Meanwhile, Robert Fisk examines the price being paid by the Lebanese people:
You could see the Israeli missiles coming through the clouds of smoke, hurtling like thunderbolts into the apartment blocks of Ghobeiri, the crack of the explosions so loud that my ears are still singing hours later as I write this report.
Yes, I suppose you could call this a “terrorist” target, for here in these mean, fearful streets is – or rather was – the Hizbollah headquarters. Even the movement’s propaganda television station, Al-Manar, lay a pancaked ruin in the street, its broadcasts still being transmitted from the station’s bunker beneath the rubble. But what of the tens of thousands of people who live here?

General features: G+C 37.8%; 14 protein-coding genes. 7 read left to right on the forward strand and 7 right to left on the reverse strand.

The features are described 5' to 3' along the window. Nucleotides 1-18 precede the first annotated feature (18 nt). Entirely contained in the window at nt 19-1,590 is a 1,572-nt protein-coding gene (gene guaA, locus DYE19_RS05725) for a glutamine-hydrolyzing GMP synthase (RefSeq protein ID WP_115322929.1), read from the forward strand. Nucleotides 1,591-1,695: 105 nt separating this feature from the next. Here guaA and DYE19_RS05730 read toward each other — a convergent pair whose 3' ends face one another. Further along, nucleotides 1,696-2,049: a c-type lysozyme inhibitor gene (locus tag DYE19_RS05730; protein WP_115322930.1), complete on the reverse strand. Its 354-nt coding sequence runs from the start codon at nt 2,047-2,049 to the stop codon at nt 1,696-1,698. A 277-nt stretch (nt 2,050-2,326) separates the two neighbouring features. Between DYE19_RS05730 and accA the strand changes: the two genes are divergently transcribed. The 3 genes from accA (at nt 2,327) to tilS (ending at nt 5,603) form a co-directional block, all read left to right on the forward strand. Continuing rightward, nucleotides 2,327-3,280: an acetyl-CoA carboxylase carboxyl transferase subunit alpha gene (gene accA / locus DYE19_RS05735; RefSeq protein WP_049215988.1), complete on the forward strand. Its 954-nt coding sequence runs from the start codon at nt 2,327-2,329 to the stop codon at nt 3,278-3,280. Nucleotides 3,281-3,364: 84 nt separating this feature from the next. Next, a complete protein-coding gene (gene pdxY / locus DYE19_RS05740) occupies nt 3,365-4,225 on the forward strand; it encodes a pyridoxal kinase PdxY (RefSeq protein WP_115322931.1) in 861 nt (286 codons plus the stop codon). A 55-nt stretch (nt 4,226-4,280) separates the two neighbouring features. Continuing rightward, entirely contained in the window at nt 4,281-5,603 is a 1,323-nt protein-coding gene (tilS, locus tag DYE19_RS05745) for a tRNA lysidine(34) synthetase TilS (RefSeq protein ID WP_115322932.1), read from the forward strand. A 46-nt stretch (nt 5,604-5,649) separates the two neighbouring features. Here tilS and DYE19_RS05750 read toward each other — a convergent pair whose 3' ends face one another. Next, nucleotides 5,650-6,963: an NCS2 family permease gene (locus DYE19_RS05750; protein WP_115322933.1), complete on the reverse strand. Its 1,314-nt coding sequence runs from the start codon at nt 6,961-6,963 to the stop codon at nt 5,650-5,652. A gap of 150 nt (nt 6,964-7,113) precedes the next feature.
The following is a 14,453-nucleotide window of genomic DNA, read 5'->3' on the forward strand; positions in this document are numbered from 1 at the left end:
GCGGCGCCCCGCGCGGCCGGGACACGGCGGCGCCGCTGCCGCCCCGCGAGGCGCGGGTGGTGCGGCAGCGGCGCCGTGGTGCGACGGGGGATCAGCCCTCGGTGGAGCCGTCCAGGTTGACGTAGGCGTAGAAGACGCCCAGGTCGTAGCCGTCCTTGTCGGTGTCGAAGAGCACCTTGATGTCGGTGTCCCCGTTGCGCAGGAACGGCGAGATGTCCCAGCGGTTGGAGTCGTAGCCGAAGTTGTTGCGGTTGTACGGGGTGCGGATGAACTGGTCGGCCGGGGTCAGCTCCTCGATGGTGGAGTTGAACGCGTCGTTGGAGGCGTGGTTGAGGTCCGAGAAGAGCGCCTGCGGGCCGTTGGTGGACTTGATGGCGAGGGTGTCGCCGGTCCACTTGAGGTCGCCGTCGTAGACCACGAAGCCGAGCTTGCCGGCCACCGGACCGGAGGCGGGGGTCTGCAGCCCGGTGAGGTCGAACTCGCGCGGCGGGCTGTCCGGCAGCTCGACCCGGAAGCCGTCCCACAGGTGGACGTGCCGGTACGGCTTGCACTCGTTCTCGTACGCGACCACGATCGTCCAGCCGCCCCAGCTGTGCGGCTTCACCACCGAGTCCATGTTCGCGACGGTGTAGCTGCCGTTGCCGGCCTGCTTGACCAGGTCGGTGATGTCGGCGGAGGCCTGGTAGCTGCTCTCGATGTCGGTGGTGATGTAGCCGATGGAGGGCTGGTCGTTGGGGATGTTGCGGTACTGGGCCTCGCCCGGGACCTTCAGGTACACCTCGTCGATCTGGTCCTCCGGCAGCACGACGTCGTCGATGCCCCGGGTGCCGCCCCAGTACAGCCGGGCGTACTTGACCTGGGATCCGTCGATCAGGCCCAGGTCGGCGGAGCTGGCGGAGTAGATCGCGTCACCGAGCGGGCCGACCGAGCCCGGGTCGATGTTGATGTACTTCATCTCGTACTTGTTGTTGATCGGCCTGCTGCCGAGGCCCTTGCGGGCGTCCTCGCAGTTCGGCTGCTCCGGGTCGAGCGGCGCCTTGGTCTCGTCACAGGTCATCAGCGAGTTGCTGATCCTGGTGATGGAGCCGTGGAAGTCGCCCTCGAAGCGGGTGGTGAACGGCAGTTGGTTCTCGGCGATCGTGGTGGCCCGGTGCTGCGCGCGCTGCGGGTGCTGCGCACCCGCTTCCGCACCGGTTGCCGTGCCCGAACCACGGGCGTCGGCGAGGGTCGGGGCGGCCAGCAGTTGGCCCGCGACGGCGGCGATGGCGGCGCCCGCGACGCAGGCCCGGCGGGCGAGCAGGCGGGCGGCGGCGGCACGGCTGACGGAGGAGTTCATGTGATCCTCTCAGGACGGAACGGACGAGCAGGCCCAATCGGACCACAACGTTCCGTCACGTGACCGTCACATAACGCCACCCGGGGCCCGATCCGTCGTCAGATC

The few who were not lying in their basements ran shrieking through the streets – not gunmen, but women with screaming children, families holding suitcases, desperate to leave the heaps of broken buildings, entire apartment blocks smashed to bits, the roadways covered in smashed balconies and torn electrical wires. “You don’t have to help the resistance,” Sayed Hassan Nasrallah, the Hizbollah leader, told the Lebanese on television last night. “The resistance is on the front line and the Lebanese are behind them.”
UPDATE: For CNN, Lebanese deaths don’t matter.